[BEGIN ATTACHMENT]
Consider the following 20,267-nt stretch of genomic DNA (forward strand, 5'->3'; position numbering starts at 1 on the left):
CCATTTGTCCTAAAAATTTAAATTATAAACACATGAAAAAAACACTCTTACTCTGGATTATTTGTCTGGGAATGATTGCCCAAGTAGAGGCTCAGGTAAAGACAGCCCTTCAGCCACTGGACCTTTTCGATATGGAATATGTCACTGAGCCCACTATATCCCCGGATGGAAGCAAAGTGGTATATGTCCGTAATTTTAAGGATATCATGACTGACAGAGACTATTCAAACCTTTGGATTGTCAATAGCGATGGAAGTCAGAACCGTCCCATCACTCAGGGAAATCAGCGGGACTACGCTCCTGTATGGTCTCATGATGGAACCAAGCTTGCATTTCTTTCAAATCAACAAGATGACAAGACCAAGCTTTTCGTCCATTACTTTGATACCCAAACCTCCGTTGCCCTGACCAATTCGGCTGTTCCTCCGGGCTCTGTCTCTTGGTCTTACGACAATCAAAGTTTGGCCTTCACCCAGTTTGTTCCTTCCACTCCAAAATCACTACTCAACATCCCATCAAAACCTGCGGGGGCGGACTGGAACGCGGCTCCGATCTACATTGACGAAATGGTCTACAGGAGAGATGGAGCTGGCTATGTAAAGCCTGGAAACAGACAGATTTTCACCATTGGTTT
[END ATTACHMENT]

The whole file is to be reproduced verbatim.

Consider the following 20,267-nt stretch of genomic DNA (forward strand, 5'->3'; position numbering starts at 1 on the left):
CCATTTGTCCTAAAAATTTAAATTATAAACACATGAAAAAAACACTCTTACTCTGGATTATTTGTCTGGGAATGATTGCCCAAGTAGAGGCTCAGGTAAAGACAGCCCTTCAGCCACTGGACCTTTTCGATATGGAATATGTCACTGAGCCCACTATATCCCCGGATGGAAGCAAAGTGGTATATGTCCGTAATTTTAAGGATATCATGACTGACAGAGACTATTCAAACCTTTGGATTGTCAATAGCGATGGAAGTCAGAACCGTCCCATCACTCAGGGAAATCAGCGGGACTACGCTCCTGTATGGTCTCATGATGGAACCAAGCTTGCATTTCTTTCAAATCAACAAGATGACAAGACCAAGCTTTTCGTCCATTACTTTGATACCCAAACCTCCGTTGCCCTGACCAATTCGGCTGTTCCTCCGGGCTCTGTCTCTTGGTCTTACGACAATCAAAGTTTGGCCTTCACCCAGTTTGTTCCTTCCACTCCAAAATCACTACTCAACATCCCATCAAAACCTGCGGGGGCGGACTGGAACGCGGCTCCGATCTACATTGACGAAATGGTCTACAGGAGAGATGGAGCTGGCTATGTAAAGCCTGGAAACAGACAGATTTTCACCATTGGTTT